These bullet points are key, and I think they have the right ideas when it comes to trying to build a world that has progression, but doesn’t throw other bits out the window just for the sake of a level cap increase. It sounds like specialization will equate to having some sort of alternate advancement system, most likely skill points in various trees. There’s also some scaling tech being used to help these systems to work and allow people new to the game to play with veterans.

We achieve this with the magic of dynamic gear scaling. It’s a trick I first saw in Guild Wars 2 and I loved how it kept the whole world interesting and rewarding to play in for me even at max level. In Torchlight Frontiers your high level gear is dynamically scaled down in power when you enter lower level zones. You keep your skills and affixes, but your stats come down enough to keep the gameplay entertaining.

Scaling is also used to reinforce the “different progression” feeling when playing in different Frontiers. Gear that drops in Goblin Frontier is aligned to that Frontier (you can see it clearly in the tooltip) and it scales favorably when moving around that Frontier. You’re a bit ahead of the monsters’ level.

Take that same gear to the Hyvid Frontier and it scales worse – you’re behind the monsters’ level. You have some useful stats, but it’s clearly better to start collecting gear from the local Frontier if you want to progress at a good pace.

Gear scaling is an interesting idea, but scaling isn’t something new. Clearly they have drawn inspiration from Guild Wars 2, but we’ve seen similar concepts in games like The Elder Scrolls Online. I like the idea of “Frontiers” which sound sort of like Diablo III‘s end game content, but where each is dependent on different stats and thereby different gear so each Frontier will feel like it has its own progression without needing to scale arbitrary levels. The post goes on to tease about other ways these systems will work together to fulfill the horizontal progression goal.

I mentioned earlier that there’s a bunch of big features and details about the game we want to share. At this early stage we want to get the vision for the game across so players can see where we’re going with things like “no levels” and Frontiers and dynamic scaling. The next few features we reveal will build on this foundation I’ve just laid out. We have so much more to tell you! It’s not just gear that we’re designing to support “different power”; we have lots more ways you’ll collect tools to help tackle the challenges of Torchlight Frontiers.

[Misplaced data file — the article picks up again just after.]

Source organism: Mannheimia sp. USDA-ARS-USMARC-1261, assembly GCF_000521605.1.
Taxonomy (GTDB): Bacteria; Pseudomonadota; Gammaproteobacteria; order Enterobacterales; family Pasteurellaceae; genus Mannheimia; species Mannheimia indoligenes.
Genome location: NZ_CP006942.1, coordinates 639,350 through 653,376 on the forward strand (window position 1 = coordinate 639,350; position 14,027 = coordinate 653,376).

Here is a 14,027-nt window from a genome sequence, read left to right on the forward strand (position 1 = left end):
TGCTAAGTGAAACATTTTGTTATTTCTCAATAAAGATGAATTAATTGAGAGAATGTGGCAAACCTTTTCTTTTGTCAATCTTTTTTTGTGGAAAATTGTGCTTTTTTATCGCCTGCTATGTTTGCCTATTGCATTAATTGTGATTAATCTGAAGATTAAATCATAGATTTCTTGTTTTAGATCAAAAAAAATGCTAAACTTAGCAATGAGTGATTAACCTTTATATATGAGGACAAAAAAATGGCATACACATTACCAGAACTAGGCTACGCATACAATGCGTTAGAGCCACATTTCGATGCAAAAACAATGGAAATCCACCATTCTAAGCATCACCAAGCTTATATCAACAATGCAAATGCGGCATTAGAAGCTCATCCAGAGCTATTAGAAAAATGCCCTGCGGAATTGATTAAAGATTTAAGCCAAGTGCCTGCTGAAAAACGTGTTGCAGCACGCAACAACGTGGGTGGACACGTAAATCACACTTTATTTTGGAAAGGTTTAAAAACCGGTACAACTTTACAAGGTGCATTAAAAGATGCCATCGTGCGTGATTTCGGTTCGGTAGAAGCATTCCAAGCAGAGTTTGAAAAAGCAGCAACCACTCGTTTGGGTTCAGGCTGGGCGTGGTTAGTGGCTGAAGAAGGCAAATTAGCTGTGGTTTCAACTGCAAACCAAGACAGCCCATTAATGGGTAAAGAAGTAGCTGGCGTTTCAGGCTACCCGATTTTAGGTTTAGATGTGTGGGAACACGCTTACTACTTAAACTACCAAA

It will be interesting to see how this unfolds. I’m curious to see just what other features they are looking to implement, but thus far it all sounds very promising. This is also wrapped up in an Action-RPG package, and these games tend to be pretty addictive in and of themselves. My only concern here is if there will be enough to set Torchlight Frontiers apart from other successful ARPGs — Diablo III does feel like its nearing the end of its lifespan, but games like Path of Exile are still going strong and have dedicated playerbases. If they can find the right mixture of new features and exciting gameplay I think we might have a damn fine game on our hands. We’ll have to keep an eye on it.

State of the Game: Projects

Over the weekend I was able to get some gaming time in, and as regular readers will note, I jump around between titles pretty regularly. Sometimes I’ll try something out and it won’t stick, but I’ll jot down my thoughts and move on. Other times I have a bunch of games I’m interested in playing at the same time, so I’ll spend a little time here and a little time there. Recently, the games I’ve been focused on are Destiny 2, Fallout 4 (DLCs), ESO, and Burnout Paradise Remastered. There are a few other games I’ve been tinkering around with, but these are the four I’m focusing on talking about today. So let’s dive in.

Destiny 2:

I realize that I started playing this game a year after everyone else, and I realize that the only reason I’m now playing it is because it was offered for free. Still, I honestly can’t figure out why it was so universally panned when it came out. I know there were plenty of people who were still playing it regardless of the negativity, but when it comes down to it, in its current state it doesn’t feel any different than the original game. Truth be told, I didn’t delve too deeply into the first game. I had one max level character and finished up the main story plus DLC stories but I didn’t do every single quest, I didn’t play crucible and I didn’t raid. So probably I don’t know what I’m talking about.